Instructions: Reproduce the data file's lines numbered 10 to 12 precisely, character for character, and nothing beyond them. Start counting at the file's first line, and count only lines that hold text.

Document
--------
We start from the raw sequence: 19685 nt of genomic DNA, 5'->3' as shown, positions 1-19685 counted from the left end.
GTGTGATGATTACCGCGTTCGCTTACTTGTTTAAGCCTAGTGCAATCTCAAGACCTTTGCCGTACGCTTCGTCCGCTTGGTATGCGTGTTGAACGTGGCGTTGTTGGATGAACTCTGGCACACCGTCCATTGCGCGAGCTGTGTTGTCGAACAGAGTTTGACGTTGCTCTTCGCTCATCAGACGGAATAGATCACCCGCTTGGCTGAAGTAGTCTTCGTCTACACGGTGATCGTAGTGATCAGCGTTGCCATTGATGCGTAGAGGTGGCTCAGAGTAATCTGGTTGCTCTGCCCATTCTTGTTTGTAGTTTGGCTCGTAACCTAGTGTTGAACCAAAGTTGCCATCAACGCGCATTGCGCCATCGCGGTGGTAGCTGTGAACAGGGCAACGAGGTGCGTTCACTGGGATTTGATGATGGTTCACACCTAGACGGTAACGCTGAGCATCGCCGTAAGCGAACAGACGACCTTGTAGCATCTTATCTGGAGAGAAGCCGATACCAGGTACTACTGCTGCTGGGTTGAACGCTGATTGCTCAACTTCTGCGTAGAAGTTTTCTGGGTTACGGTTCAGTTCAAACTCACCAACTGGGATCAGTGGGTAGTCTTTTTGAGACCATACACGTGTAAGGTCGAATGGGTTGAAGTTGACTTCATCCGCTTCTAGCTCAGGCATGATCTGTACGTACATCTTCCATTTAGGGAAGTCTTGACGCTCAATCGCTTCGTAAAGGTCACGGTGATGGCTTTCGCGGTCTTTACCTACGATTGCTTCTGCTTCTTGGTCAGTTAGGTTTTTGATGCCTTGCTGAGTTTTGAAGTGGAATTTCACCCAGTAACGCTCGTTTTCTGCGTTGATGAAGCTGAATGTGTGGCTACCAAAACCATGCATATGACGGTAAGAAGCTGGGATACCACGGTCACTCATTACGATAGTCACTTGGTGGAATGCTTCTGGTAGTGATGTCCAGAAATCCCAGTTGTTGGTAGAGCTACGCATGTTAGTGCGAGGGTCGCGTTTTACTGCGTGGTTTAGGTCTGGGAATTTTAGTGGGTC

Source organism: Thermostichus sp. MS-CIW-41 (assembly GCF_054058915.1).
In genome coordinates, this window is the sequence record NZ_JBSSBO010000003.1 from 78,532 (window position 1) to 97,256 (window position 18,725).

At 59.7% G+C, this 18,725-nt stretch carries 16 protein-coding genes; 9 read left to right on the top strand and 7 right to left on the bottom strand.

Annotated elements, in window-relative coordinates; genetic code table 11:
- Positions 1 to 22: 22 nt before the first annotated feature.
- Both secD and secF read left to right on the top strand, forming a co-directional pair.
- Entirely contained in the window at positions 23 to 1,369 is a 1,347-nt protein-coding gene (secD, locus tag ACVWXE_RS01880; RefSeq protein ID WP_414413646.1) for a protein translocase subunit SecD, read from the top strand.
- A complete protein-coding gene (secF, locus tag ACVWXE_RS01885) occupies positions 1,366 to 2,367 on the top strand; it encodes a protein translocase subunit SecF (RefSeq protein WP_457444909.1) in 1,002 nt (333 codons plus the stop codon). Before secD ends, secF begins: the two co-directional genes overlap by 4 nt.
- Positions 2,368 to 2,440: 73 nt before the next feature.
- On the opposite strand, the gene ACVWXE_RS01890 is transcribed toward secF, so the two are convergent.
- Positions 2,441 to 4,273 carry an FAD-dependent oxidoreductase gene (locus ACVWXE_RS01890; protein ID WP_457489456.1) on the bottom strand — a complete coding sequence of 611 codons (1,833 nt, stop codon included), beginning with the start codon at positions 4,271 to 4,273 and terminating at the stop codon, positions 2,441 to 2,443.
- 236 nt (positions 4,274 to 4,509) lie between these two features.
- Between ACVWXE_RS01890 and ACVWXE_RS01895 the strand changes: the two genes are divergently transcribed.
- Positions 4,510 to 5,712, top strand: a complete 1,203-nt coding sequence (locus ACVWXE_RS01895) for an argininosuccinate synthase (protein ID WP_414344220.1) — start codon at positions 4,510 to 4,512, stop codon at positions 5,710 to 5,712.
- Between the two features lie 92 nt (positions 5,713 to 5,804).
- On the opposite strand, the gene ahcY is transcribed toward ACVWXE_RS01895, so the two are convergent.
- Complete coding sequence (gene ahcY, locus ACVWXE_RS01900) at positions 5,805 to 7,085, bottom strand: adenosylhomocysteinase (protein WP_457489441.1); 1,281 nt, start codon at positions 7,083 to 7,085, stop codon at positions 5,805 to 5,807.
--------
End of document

- A complete protein-coding gene (secF, locus tag ACVWXE_RS01885) occupies positions 1,366 to 2,367 on the top strand; it encodes a protein translocase subunit SecF (RefSeq protein WP_457444909.1) in 1,002 nt (333 codons plus the stop codon). Before secD ends, secF begins: the two co-directional genes overlap by 4 nt.
- Positions 2,368 to 2,440: 73 nt before the next feature.
- On the opposite strand, the gene ACVWXE_RS01890 is transcribed toward secF, so the two are convergent.